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Unformatted text preview: CHAPTER 5: FATS, OILS, AND OTHER LIPIDS Dr. Olfert's Brief Topic Overview Lipids are a category of carbon, oxygen, and hydrogen compounds that are hydrophobic. There are three types of lipids: triglycerides, phospholipids, and sterols. Triglycerides are made up of three fatty acids connected to a glycerol backbone. They are the most prevalent type of fat found in foods and in your body. When all of the carbons on a fatty acid are bound with hydrogen, it is called a saturated fatty acid. A fatty acid that has one or more double bonds between carbons is an unsaturated fatty acid. Phospholipids are similar to triglycerides but they have two fatty acids and a phosphorus group connected to a glycerol backbone. Sterols are made up of four connecting rings of carbon and hydrogen. The majority of fat digestion occurs in the small intestine with the help of enzymes and emulsifying bile acids. Following absorption, short-chain fatty acids will enter the bloodstream and go directly to the liver. acids....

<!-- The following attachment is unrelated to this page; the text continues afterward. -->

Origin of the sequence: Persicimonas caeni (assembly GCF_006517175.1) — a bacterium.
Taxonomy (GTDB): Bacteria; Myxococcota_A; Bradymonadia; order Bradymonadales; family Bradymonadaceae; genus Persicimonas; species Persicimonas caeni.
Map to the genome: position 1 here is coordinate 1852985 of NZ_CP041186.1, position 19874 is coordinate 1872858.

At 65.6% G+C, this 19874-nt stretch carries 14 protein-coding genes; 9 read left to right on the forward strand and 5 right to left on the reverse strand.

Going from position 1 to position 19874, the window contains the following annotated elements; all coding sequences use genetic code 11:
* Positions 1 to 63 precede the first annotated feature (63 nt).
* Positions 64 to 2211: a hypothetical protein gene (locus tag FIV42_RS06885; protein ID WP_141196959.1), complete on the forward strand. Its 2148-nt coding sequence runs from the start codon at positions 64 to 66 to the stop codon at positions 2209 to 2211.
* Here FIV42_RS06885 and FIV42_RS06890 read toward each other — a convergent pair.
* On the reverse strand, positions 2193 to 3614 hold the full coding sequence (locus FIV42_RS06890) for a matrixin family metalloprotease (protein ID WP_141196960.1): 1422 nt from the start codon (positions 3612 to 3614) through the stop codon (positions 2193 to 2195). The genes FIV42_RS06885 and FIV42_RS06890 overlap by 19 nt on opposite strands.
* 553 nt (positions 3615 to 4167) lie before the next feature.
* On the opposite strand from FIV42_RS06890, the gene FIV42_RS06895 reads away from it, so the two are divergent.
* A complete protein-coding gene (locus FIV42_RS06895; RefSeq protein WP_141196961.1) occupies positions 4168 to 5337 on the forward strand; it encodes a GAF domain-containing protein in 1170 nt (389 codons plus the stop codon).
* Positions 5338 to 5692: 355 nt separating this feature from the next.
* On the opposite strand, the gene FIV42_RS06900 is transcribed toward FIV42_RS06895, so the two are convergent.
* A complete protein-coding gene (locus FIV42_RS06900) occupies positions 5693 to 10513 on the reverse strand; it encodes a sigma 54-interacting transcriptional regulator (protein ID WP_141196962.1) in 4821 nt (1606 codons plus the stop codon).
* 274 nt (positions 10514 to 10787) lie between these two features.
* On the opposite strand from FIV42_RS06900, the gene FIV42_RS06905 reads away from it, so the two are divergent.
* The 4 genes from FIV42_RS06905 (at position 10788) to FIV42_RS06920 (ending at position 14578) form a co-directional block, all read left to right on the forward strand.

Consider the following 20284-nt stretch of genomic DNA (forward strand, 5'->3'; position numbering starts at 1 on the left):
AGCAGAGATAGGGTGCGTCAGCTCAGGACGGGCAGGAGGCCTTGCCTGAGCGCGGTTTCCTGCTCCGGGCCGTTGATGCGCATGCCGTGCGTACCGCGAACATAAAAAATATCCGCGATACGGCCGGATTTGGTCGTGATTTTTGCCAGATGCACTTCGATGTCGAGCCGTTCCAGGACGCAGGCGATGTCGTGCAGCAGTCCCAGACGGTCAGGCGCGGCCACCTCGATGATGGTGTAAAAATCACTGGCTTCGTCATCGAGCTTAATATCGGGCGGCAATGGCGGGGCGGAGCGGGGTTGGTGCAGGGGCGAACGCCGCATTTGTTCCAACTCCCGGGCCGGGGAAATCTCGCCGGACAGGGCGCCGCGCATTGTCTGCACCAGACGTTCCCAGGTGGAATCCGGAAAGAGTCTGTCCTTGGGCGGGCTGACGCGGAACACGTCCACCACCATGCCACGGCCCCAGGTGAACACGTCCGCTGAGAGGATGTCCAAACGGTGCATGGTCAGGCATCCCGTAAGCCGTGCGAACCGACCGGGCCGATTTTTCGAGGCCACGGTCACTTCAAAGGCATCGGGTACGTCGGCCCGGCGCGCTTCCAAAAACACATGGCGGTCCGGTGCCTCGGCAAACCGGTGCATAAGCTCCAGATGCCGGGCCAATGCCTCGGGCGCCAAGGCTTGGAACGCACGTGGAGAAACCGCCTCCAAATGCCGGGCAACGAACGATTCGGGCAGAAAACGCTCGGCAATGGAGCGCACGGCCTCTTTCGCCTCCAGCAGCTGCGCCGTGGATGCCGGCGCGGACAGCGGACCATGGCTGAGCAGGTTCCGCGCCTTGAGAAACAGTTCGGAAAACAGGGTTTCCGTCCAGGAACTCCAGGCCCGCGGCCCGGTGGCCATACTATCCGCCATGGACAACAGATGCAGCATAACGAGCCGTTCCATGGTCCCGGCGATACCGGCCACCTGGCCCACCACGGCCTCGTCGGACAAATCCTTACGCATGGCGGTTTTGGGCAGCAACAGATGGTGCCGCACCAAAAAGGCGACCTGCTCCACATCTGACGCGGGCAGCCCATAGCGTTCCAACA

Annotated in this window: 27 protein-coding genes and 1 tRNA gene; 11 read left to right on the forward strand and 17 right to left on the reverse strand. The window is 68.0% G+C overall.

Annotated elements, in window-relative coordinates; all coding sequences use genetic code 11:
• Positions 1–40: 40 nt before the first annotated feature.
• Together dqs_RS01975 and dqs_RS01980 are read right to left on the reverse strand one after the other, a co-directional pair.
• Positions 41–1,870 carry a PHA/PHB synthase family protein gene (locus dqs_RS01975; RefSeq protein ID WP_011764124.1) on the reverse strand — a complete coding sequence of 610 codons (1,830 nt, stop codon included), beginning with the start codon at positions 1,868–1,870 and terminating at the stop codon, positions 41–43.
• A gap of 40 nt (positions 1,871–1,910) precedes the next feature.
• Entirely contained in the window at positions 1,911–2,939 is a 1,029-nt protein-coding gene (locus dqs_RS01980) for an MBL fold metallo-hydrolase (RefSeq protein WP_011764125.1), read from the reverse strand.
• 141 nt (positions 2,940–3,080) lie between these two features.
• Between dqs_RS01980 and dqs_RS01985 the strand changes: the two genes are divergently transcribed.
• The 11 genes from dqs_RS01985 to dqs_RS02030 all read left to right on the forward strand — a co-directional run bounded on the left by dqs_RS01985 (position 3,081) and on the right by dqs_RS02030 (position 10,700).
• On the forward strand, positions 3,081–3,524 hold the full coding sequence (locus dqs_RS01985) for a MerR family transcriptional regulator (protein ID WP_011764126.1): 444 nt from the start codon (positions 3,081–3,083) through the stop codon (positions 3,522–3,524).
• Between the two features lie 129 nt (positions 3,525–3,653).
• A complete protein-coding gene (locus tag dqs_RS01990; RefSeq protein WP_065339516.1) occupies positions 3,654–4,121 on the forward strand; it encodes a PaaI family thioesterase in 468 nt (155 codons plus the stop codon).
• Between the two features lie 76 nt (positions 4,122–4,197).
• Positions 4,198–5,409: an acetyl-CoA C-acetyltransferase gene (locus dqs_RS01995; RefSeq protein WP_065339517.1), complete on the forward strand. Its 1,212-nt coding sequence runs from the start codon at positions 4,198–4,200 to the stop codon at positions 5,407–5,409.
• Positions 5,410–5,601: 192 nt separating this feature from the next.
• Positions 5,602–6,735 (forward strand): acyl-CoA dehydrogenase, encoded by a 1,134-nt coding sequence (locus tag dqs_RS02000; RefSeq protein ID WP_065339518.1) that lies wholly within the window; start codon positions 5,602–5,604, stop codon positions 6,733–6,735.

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- Spring '10